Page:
Part of the reason for the global loneliness epidemic is that it’s far easier to give ourselves virtual experiences than real ones. Speaker Ryan Groves noted, “We’re statistical beings; what we see more, we like more.” He went on to explain the power of repetitive exposure in moving people from fear, to discomfort, to ease, to active enjoyment. Whether it’s a song we originally dislike that’s grown on us, the experience of using a new technology – or reminding ourselves how nice it is to call or visit someone rather than texting – we can’t underestimate (or not schedule for) the power of acclimatization.
WHY IT MATTERS
One problem with distrust, loneliness, and disconnection is that it isn’t simply a question of an uncomfortable mental state. Mental health issues express themselves in a variety of negative ways, including as physical pain, as Dr. Edward Ellison of Permanente noted in “Healthcare’s Digital Disruptors: Hope Vs. Hype.”
Another reason this matters so much is that the effects are far-reaching. As Senator Alexandria Ocasio-Cortez said, “When you feel like you don’t matter, you don’t get involved.” People who feel separate from society are unable to positively contribute to the degree they otherwise could. Whether this is patients not able to help each other, carers unable to seek support, healthcare professionals struggling with burnout – we have untapped resources who simply need help and connection to be able to offer a great deal more to all of us.
WHAT PHARMA NEEDS TO DO
In a world of “health-washing” where healthy lifestyle branding is now espoused by everyone from Coca-Cola to your local hospital, “Who can you trust?” asked panelist Dawn Laguens of IDEAO.
To build relationships with your audiences, connect with them in meaningful ways.
Stacey Abrams, in conversation with PBS’s Yamiche Alcindor, said, “People care about their lives [not your political party or brand]: whether you see them, their story, their pain. They need to be respected.”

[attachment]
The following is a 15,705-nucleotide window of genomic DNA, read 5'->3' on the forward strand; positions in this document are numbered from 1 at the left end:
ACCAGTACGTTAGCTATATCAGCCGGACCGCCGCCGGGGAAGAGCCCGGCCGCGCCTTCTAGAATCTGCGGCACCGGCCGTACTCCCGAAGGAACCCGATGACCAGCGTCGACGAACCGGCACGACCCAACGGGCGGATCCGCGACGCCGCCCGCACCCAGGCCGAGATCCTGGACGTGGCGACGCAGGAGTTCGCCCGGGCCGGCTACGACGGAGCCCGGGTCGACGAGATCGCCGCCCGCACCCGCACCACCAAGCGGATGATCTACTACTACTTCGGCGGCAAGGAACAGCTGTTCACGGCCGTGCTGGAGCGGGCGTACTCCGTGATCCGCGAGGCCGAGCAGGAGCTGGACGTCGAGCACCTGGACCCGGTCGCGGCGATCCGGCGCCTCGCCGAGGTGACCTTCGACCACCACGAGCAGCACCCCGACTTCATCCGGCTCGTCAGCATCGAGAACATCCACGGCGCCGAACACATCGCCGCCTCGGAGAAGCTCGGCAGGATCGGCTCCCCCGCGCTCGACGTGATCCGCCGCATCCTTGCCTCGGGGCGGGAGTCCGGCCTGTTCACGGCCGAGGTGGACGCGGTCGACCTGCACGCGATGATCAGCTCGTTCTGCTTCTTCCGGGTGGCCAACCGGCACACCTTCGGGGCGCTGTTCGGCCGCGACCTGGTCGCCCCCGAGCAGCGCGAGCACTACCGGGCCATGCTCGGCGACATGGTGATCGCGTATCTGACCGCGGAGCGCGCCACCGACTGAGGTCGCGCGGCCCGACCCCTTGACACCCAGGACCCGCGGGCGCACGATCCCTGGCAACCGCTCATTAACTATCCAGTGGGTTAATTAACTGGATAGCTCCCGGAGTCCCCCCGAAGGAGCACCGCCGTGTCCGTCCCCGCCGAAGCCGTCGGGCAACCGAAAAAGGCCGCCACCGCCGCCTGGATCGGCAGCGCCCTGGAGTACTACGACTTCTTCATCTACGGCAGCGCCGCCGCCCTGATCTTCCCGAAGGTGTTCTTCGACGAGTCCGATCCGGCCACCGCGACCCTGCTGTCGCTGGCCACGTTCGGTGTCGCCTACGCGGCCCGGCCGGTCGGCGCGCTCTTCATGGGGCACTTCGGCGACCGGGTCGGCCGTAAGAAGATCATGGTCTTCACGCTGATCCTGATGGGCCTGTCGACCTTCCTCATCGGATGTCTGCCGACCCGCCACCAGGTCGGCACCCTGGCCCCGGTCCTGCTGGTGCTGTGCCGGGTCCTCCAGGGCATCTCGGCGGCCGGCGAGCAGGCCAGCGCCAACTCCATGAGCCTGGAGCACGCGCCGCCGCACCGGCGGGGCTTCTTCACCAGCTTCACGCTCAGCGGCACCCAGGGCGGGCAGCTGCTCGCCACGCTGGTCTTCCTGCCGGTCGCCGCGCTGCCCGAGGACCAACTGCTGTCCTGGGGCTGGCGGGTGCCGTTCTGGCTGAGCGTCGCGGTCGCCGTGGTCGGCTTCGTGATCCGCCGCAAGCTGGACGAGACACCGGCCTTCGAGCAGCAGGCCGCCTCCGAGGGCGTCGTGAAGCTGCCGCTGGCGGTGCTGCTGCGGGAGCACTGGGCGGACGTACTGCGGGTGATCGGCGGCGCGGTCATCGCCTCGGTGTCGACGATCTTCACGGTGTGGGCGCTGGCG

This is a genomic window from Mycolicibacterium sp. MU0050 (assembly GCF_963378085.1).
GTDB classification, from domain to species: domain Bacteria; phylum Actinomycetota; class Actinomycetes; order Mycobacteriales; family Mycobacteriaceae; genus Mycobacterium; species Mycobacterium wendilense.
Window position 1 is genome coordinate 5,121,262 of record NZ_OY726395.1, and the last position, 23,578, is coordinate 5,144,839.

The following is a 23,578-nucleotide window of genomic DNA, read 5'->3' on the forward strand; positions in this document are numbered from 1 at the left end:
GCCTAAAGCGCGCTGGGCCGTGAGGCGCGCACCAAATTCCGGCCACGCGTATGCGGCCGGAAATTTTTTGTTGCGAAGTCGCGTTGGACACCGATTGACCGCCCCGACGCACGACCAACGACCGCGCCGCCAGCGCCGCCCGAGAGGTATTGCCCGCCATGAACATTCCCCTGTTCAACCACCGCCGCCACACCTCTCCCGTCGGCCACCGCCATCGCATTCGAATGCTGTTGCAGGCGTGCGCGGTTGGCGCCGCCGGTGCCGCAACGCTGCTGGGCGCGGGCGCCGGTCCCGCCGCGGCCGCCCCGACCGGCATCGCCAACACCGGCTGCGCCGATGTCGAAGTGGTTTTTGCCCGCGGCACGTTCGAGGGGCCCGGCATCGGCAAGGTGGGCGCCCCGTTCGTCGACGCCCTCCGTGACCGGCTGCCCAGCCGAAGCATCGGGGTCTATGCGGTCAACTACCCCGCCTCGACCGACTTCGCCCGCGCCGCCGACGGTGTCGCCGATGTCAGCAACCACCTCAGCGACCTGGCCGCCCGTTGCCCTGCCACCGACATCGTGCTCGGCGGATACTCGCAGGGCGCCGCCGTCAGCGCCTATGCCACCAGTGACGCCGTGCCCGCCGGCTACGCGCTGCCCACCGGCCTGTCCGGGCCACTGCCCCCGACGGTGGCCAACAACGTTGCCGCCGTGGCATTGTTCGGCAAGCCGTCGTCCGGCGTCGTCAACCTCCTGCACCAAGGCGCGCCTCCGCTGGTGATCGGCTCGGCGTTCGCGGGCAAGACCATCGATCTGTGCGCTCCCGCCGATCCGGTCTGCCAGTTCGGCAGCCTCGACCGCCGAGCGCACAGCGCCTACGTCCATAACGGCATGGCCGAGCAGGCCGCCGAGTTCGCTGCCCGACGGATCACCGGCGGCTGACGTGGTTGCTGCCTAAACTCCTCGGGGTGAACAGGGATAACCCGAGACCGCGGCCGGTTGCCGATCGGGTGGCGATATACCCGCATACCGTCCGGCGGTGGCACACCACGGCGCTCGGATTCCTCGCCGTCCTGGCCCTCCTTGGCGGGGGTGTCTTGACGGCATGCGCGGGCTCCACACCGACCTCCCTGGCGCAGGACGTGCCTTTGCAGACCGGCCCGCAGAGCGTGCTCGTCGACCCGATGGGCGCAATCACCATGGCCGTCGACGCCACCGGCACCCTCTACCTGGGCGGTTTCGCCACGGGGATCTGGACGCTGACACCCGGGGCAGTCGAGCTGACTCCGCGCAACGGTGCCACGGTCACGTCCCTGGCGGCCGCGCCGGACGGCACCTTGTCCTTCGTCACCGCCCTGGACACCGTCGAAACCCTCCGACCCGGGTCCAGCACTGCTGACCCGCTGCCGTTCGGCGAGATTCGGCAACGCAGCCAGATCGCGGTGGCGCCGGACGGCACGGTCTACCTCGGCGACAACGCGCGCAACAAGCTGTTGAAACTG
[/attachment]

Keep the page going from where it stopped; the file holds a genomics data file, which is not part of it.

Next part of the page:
Lead with humility to create better work.
Harken back to leadership that feels retro now, like the quiet request from Jim Henson that Frank Oz related: When Henson asked Oz to direct The Dark Crystal with him, Oz recalled, he asked why. Henson replied simply, “Because I think it’ll be better.”
Oz shared other anecdotes that described the importance of humility, of the power of connecting with others to improve an experience or a product. “I don’t know a thing about comedy,” he said when asked to share his expertise in the genre. “I don’t want to know. I want to be standing on the edge of the abyss. If you *know*, it becomes formulaic.”
Similarly, he shared that his failures as a director had been in not recognizing that “every actor is scared,” and the role of a director is to nurture and help them, ignoring one’s own ego. Good advice for all leaders.
Don’t just think; listen.
Speaker Mbiyimoah Ghagomu, in “Linguistic Kung-Fu: How to Disarm Weaponized Words,” spoke about the power of language to shape our behavior and our interpretation of the world. He spoke about the implications of meaning: for example, in his father’s native Cameroon, the Bambalang language’s word for “think” also means “listen.” How differently would English speakers act if we treated listening as a fundamental part of thinking, he wondered?
Unfortunately, mental-health concerns like isolation, loneliness, and lack of trust can still be discounted, devalued, or even ignored by general practitioners. However, their compound effects on patients – as well as on caregivers and healthcare professionals – can be profound. Consider how your brands are helping your audiences feel more connected to the people who can be most important to them – and how you can do more to build those connections!